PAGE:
Apparently, you are what you eat. Thus: Eat Lights Become Lights. Thus: Eat krautrock, become krautrock? Whatever’s being scoffed in the ELBL camp, it’s working. They craft – and have crafted – music that taps directly into the central nervous system and provides both a cerebral and corporeal thrill-ride into the narcotic ether of the outer reaches of the galaxy.
In simpler terms, their music is designed to be ingested when either completely happy or completely stoned. If you sit in either of those camps, prepare for your current mood to be exacerbated tenfold. The riotous grooves of ELBL’s latest LP Into Forever will surely provide you with more than enough reason to shake your cranium in a euphoric daze.
Band members Neil Rudd (guitars, synths), John Barrett (drums), Matt Donovan (drums) and Al Baker (bass) conjure a dichotomous blend of kosmische music that blends the synthetic with the organic, in time honoured tradition. You wouldn’t have heard of bands like Damo Suzuki without this blend, for example.
The record kicks off with the unbridled Velocet Nir Nacet (Anthony Burgess, anyone?), that bristles with fizzing electronic energy. It’s carried forwards with a relentless, burgeoning rhythm that brings to mind such luminaries as Neu! and Popul Vuh, with a hypnotic groove that you’re sure to be singing for days. It’s so hypnotic, in fact, that when it’s reintroduced near the three-minute mark, you’re not sure whether the tempo has increased or whether you have slowed down. Epic stuff.
Bounce Synth is next up, and it opens with a tinkling, repetitive clatter of synthetic bells. It expands slowly, still revolving around the same theme, but gradually incorporating washes of atmospheric noise. Time Enough follows, and it’s got far more kinetic energy than the previous cut: There’s a sense of perpetual motion kicking about, and it builds in a way not dissimilar to a Factory Floor cut (if FF had been listening to plenty of Kraftwerk), all tense anticipation and lingering motion.
The gated synth base upon which Shapes And Patterns is constructed only serves to emphasise the geometric nature of the title by turning the track into a masterly exercise in relentless progressive sound. Vapour Trails follows that up with a more ethereal sound, one that evokes both Michael Rother’s stargazing projects and the more sedate moments you’d expect from a prog-rock record. It’s a hypnotic piece, especially so when a chilling violin sound pops up to cut through the mist.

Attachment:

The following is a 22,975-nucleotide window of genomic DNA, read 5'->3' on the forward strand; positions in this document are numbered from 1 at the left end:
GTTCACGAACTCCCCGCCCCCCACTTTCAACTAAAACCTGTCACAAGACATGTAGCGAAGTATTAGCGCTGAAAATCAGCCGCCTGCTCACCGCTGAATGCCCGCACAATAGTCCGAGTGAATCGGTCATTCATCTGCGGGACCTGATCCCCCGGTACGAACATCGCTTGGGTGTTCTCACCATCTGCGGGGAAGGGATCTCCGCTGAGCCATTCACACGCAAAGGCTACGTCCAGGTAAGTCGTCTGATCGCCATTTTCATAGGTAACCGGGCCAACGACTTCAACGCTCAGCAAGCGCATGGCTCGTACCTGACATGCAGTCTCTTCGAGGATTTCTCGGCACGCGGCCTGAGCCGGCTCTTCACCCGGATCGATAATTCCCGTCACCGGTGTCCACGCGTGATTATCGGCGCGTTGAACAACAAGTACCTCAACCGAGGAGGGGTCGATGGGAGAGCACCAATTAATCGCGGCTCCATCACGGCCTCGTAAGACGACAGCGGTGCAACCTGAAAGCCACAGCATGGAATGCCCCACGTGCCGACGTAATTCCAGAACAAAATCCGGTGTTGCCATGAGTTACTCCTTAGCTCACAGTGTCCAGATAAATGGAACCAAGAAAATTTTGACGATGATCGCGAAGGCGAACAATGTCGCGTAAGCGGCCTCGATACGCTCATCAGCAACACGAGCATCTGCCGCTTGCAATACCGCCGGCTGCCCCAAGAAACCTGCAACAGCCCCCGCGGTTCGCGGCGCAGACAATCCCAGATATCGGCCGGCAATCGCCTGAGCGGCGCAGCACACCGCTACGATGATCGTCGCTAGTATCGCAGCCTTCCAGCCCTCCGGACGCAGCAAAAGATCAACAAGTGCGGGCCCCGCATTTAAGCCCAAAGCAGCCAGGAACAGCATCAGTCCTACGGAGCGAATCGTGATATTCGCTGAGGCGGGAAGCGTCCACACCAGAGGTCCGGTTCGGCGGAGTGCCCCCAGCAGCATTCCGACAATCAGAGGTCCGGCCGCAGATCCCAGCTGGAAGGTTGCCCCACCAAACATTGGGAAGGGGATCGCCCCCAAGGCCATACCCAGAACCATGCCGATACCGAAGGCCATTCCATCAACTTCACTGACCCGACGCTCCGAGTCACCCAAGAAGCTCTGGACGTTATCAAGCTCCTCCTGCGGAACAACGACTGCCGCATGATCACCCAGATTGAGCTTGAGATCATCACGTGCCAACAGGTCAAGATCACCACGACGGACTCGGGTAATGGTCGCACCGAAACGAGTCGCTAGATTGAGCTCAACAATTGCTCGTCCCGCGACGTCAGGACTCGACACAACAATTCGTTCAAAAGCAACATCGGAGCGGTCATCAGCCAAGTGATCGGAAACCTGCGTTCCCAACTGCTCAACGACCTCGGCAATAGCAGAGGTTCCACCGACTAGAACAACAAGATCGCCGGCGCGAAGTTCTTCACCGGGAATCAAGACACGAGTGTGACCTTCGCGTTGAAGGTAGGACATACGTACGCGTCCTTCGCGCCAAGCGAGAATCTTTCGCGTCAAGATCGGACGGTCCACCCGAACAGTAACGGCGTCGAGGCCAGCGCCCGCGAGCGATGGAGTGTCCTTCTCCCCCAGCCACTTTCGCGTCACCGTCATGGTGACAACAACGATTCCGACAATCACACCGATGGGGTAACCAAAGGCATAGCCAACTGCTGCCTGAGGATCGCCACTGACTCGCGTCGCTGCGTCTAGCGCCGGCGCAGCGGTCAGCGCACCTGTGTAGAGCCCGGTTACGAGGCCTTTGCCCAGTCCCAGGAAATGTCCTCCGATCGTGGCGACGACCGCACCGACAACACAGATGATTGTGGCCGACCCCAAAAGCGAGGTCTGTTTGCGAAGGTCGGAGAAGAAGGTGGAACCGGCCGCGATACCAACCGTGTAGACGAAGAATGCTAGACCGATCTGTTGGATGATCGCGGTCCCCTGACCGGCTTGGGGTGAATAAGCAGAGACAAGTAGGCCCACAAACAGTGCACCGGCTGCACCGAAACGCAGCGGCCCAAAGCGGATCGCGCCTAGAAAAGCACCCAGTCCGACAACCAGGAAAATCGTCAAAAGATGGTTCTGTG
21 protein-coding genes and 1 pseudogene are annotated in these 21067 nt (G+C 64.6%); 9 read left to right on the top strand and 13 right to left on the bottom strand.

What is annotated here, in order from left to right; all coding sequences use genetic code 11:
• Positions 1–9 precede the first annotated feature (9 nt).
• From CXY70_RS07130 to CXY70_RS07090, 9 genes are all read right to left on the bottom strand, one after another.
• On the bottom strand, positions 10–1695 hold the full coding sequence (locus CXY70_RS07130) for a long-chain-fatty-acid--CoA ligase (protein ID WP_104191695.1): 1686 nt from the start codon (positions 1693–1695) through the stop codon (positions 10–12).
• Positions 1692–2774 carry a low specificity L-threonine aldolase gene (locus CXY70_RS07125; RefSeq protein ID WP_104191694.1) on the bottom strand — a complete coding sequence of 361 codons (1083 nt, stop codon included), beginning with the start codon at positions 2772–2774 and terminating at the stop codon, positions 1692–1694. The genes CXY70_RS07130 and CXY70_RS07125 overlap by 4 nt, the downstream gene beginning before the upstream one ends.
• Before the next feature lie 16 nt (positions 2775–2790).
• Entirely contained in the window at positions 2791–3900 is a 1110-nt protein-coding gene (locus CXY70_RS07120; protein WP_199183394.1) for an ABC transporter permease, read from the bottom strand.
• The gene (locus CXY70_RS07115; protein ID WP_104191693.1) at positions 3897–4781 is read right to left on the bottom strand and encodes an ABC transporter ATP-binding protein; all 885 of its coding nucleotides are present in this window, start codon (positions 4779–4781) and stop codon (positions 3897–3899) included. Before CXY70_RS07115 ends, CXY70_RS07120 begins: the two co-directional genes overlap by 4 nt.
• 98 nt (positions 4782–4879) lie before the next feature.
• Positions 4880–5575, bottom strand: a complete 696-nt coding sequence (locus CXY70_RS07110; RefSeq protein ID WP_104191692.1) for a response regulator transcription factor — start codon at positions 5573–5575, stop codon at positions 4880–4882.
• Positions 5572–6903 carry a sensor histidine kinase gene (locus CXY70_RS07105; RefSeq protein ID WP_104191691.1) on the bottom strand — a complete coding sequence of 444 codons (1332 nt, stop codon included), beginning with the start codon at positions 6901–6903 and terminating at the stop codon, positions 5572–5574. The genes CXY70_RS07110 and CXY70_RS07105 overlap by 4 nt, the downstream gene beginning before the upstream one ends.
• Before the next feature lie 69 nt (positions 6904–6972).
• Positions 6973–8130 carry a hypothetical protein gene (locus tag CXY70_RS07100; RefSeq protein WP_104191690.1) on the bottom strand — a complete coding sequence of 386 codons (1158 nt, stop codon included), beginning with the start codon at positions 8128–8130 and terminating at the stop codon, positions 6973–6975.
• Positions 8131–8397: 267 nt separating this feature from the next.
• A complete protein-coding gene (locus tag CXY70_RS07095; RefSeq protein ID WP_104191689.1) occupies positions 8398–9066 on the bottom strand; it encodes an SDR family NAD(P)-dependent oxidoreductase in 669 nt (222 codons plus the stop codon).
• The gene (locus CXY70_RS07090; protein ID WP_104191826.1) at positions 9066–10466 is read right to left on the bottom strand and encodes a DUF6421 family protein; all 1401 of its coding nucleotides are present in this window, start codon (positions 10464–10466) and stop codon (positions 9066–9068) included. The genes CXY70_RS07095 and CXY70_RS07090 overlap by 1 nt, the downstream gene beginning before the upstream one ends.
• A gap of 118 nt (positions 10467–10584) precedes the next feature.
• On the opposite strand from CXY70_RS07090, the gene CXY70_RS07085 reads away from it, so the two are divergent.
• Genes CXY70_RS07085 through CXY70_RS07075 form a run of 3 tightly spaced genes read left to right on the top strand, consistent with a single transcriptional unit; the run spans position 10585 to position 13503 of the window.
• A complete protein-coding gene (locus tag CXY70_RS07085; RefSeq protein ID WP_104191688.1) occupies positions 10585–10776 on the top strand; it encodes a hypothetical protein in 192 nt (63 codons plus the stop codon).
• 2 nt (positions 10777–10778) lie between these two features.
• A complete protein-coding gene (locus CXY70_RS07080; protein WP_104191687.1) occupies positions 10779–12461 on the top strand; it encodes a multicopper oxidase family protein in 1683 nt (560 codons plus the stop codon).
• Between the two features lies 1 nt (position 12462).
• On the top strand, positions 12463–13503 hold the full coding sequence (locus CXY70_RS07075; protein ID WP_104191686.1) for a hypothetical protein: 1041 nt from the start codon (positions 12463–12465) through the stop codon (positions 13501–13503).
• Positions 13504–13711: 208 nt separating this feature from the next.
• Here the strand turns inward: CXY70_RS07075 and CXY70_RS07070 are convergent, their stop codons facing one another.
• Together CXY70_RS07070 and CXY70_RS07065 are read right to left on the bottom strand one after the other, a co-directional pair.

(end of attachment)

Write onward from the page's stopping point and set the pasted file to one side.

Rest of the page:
You Are Disko is an absolute monster of a cut. It’s an immersive number, where a groove a thousand miles wide is constructed out of interlocking synth and percussion sounds… it’s such an authentic re-imagining of the old-school motorik sound that it could quite easily have been mistaken for one of Kraftwerk or Neu!’s undiscovered gems. A true delight.
Epic closer Into Forever is a fitting track with which to end such a great record: It successfully synthesises all of the best moments from the earlier tracks into a shinier, brighter kluster (ahem) of sounds that could have easily come from the collective mind of Herr Moebius and Herr Roedelius.
All in all, this is an incredible release for those with even the slightest interest in the German pioneers of the ’70s and their recent offspring. Whether you’re into Factory Floor, Moon Duo, La Düsseldorf or, say, The Horrors, you’ll be instantly quenched by what’s on offer here.
Into Forever is not the first record to attempt to contemporize the generations-old kosmische sound, but it’s certainly amongst the finest in recent memory. If you’re a seasoned listener to Kraftwerk, be prepared for this album to make your year. If you’re not – be prepared to be inspired.